What To Do When Being Investigated By Delaware Police
Not every Delaware criminal case starts with a police encounter, putting a person in handcuffs, and reading of Miranda rights. In fact, law enforcement work behind the scenes in many cases, often conducting investigations for several months to accumulate enough evidence. They are not just gathering sufficient proof to make an arrest: Police are also seeking to support the prosecution with its burden to prove guilt beyond a reasonable doubt. Instead of an arrest, many of these cases go through the grand jury process, which may then lead to an indictment on criminal charges.
However, police authority in collecting evidence is not limitless. There are restrictions on their investigative powers, and overreaching could constitute a violation of your civil rights. Because this period before being charged is so critical, you need to retain a Wilmington defense lawyer for pre-arrest services right away. You should also follow a few tips as soon as you know you are the subject of a probe.
Do not make statements to police.
Both the Bill of Rights to the Delaware Constitution and the Fifth Amendment to the US Constitution include protections related to self-incrimination and due process of law. It is a violation of your civil rights for police to force you to answer questions or provide statements, even if you are not yet under arrest.
Decline any invitation for an interview.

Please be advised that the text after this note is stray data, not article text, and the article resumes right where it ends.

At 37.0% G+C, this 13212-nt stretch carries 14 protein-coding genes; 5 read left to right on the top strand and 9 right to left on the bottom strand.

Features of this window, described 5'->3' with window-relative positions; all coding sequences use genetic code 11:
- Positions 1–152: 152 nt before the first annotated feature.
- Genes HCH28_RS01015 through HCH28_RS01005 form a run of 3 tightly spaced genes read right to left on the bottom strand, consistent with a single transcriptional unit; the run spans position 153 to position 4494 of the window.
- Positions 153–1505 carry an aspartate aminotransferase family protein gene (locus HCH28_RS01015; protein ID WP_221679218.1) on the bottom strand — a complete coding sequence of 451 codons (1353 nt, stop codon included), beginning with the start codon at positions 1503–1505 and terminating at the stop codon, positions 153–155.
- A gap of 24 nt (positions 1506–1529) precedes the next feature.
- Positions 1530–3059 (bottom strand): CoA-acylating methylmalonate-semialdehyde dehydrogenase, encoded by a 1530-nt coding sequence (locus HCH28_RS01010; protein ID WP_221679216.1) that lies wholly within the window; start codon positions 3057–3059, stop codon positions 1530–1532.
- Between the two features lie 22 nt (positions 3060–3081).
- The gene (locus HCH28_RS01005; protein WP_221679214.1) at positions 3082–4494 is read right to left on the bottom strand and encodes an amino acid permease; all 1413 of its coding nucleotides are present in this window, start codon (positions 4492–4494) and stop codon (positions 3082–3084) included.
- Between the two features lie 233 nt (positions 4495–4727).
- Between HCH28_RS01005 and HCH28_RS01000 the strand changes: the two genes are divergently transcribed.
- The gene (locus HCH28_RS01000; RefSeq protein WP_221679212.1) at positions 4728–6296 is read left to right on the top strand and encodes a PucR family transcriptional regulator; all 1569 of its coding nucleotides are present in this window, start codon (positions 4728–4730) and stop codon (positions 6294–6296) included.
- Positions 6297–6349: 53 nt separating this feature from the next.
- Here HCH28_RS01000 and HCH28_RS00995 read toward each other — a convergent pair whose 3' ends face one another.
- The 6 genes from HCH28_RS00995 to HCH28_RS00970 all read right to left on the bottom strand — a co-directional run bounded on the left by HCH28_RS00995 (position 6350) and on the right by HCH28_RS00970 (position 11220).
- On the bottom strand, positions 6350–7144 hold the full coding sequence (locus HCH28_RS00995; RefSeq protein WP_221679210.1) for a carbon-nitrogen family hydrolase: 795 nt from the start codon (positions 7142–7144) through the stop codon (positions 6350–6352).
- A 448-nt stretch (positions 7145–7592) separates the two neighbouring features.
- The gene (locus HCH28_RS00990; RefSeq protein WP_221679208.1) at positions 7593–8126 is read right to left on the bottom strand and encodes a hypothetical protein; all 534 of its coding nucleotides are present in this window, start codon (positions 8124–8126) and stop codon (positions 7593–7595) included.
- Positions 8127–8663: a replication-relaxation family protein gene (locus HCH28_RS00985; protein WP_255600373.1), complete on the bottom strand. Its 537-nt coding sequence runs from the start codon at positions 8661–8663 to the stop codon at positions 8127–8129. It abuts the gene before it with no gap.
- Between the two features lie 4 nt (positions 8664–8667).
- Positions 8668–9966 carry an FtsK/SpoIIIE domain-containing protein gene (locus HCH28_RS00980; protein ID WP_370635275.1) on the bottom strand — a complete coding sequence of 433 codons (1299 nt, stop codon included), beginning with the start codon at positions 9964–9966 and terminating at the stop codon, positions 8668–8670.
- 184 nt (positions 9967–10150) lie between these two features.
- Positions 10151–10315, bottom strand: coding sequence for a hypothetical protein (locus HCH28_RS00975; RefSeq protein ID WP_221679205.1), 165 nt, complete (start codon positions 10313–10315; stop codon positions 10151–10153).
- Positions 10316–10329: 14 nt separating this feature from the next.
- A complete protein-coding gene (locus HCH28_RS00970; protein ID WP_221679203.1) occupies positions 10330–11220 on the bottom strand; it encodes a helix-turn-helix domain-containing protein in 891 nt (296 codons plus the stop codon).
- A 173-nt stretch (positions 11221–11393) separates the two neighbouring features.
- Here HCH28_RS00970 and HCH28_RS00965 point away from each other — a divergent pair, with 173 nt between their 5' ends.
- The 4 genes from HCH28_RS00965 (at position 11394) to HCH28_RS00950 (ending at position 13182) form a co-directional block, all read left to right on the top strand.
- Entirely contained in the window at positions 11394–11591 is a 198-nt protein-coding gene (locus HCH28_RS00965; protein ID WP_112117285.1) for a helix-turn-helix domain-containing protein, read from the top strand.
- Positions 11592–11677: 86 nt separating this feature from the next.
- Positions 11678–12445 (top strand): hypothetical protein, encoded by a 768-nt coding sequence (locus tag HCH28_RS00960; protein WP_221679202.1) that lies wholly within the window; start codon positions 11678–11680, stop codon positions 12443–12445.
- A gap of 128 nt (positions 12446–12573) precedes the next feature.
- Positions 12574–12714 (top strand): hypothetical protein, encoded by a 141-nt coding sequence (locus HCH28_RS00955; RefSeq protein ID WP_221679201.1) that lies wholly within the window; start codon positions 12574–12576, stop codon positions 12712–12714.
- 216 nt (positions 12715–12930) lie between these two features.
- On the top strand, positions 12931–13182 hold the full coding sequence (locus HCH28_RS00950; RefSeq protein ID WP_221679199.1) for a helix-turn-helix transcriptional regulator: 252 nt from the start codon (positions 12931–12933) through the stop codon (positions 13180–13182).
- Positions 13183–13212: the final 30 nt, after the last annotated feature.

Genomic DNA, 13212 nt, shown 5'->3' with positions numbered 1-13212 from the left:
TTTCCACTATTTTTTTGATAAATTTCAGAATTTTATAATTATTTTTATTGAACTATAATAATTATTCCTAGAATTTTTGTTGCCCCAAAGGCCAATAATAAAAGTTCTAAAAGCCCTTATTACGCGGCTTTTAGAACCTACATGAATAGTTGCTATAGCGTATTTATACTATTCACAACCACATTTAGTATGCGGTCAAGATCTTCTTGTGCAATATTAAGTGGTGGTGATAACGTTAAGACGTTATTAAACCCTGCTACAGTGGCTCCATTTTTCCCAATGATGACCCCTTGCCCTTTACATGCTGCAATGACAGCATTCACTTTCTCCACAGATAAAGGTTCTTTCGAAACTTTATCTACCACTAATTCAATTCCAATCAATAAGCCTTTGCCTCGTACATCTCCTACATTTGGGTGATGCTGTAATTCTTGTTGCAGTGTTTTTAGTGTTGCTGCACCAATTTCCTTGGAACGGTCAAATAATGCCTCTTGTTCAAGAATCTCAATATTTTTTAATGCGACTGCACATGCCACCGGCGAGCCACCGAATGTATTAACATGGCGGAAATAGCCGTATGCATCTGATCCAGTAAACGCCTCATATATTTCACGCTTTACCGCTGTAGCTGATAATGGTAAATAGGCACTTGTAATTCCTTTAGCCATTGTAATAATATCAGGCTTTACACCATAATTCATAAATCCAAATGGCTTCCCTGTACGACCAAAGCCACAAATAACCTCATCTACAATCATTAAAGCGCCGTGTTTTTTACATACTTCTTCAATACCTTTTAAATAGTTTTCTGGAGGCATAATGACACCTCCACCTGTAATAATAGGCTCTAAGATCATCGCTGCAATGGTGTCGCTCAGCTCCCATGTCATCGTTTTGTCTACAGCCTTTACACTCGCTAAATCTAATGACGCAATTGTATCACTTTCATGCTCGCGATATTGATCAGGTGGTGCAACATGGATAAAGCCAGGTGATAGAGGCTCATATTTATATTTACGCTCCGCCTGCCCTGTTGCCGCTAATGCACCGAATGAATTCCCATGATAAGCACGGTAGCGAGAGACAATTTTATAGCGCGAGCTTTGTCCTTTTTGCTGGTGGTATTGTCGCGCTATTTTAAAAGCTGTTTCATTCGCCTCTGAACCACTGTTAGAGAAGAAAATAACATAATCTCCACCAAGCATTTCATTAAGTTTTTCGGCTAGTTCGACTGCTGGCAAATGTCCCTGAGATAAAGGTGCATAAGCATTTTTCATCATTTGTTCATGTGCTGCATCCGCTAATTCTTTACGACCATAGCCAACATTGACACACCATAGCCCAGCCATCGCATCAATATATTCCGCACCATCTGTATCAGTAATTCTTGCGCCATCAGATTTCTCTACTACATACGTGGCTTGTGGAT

Many people assume it is in their best interests to provide information when it might prove their innocence, while others believe cooperating with law enforcement will be beneficial. To the contrary, agreeing to meet with police could harm your interests because you may reveal too much – i.e., enough to get yourself arrested.
Refuse to sign any documents.
There may be good reason to work out an agreement with officers in exchange for immunity, lesser charges, or to avoid arrest entirely. You must discuss options with an attorney before signing any paperwork related to criminal allegations. The documentation may include legal requirements or ramifications, and it is crucial to understand the terms.
Do not consent to a search.
Without a search warrant supported by probable cause, police are prohibited from conducting a search of your home, business, vehicle, or other property. However, officers may still ask for permission or try to convince you that consent to a search will benefit your position. Refuse to allow any search of these spaces and other areas where you have an expectation of privacy.
Never resist arrest.
If the investigation leads to charges, do not engage in altercations – verbal or physical – with arresting officers. Doing so will only lead to additional criminal counts.
Consult with a Delaware Criminal Defense Attorney About Pre-Arrest Services
You support your rights by following these tips, but retaining skilled legal representation gives you an edge at any stage of a criminal case. For more information on our pre-arrest services, please call 302.600.1262 or go online to schedule a consultation with Attorney Michael W. Modica. We can meet with you at our Wilmington, DE office to discuss options.